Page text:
Interested in learning a comprehensive and data-informed approach to conducting (in)formal classroom observations?

Curious to know how these observations can assess and advance Quality Teaching?

Join us for Mutual Mentors! 


The Quality Teaching Framework

The QT Framework represents a three-year effort to define teaching excellence across OSU. Forwarded by the Advancement of Teaching, stakeholders across campus consulted the research to create a set of guiding principles accepted by the Faculty Senate Executive Committee, Winter, 2021.

Mutual Mentors offers experiential learning opportunities to develop the skills and behaviors needed to conduct both informal (formative) and formal (summative) classroom observations and simultaneously advance Quality Teaching (QT) practices. Mutual Mentors is a research-based program that teaches the use of interpersonal skills, questioning techniques, and structured conversations. This program is intended to be mutually empowering, supportive, formative, and voluntary (not evaluative).


Mutual Mentors is available to anyone interested in learning how to conduct classroom observations, advance reflective dialogue, and/or obtain feedback on their teaching. This may include faculty, GTAs/GRAs, school heads, and other supervisors. In this case, it is best if you are actively teaching (in any modality) but those who *teach* in other contexts (i.e. consult, mentor, etc.) are also welcome to participate.


Trios of cross-disciplinary participants work together to learn, practice, and apply proven interpersonal skills and classroom observation techniques. Using mixed learning modalities, participants learn content asynchronously via Canvas; independently and collaboratively practice skills online and face-to-face; and apply the concepts during experiential learning opportunities in the field (classrooms). Throughout the program participants earn digital badges as evidence of their learning with an eye towards their own promotion and/or tenure.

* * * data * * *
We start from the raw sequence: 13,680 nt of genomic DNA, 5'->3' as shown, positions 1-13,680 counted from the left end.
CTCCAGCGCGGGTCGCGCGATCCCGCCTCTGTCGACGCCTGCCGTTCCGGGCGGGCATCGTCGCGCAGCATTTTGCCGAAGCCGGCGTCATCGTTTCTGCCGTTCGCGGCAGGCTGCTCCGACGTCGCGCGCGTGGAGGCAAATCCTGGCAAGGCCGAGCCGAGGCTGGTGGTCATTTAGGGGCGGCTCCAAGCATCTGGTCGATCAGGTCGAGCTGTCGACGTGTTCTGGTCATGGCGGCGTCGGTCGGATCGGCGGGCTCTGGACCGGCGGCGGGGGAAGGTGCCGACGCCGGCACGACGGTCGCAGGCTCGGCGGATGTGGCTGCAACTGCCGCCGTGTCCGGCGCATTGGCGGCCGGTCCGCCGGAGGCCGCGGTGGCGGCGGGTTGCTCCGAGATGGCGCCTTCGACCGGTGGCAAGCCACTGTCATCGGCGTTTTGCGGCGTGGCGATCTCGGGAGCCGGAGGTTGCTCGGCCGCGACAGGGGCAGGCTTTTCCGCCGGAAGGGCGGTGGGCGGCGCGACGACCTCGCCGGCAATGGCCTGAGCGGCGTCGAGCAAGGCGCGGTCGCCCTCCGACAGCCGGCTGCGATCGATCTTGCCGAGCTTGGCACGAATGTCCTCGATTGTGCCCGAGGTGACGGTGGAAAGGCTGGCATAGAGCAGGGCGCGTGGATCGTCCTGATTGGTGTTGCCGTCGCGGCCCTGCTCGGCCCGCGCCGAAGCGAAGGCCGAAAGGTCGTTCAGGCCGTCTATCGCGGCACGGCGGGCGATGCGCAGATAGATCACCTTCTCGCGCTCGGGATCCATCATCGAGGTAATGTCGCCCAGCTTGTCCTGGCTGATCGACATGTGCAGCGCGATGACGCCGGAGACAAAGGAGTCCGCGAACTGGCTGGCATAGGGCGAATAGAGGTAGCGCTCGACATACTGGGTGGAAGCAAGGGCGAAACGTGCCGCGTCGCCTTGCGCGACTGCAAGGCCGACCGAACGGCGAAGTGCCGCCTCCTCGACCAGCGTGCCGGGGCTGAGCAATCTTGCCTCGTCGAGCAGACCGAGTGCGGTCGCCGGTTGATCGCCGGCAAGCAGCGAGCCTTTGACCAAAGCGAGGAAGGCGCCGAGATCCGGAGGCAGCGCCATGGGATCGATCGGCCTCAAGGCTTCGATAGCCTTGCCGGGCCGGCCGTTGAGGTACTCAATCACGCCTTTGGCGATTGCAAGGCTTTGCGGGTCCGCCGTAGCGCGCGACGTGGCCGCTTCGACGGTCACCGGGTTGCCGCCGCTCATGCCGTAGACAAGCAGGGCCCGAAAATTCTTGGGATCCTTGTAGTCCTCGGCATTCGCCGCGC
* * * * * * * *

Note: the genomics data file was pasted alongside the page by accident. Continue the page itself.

Did you know that classroom observations are a critical component noted in OSU's Faculty Handbook? And that peer observations are one of the most frequently acknowledged methods for improving teaching? Here are some additional reasons why you should join us!

  1. Develop trust and rapport with cross-curricular colleagues.
  2. Enhance your communication skills.
  3. Engage in formalized intellectual coaching that advances reflective practices.
  4. Learn a unique and shared approach for conducting structured classroom observations.
  5. Practice research-based methods of collecting and analyzing teaching data.
  6. Investigate connections between observation data, changes in teaching practice, and professional renewal.
  7. To share and celebrate strengths with others.
  8. Have dedicated time to share your practices with colleagues and reduce isolation.
  9. Highlight areas for development and collaboratively work to create a plan moving forward.
  10. See your school's commitment to the professional development of teaching.

(Berk, 206, 201; Hattie, Masters and Birch, 2015; Marzano & Simms, 2013; Costa & Garmston, 2002; Knapper, 2001; Theall & Franklin, 2001; Braskampt, 2000)


FALL 2022!

Mutual Mentors launches Week 1, via Canvas.

There are two face-to-face sessions (Weeks 4 and 6) held in LINC 414.

Register soon as registration closes September 30, 2022.
Mutual Mentors Registration

Download the Fall 2022 Scope and Sequences as a PDF or view it below.

Mutual Mentors Scope and Sequences

Facilitator: Brooke Howland, Ed.D., Director of New Initiatives

The Center for Teaching and Learning


Facilitator: Emma Larkins, Ph.D. Candidate, Graduate Teaching Assistant

The Center for Teaching and Learning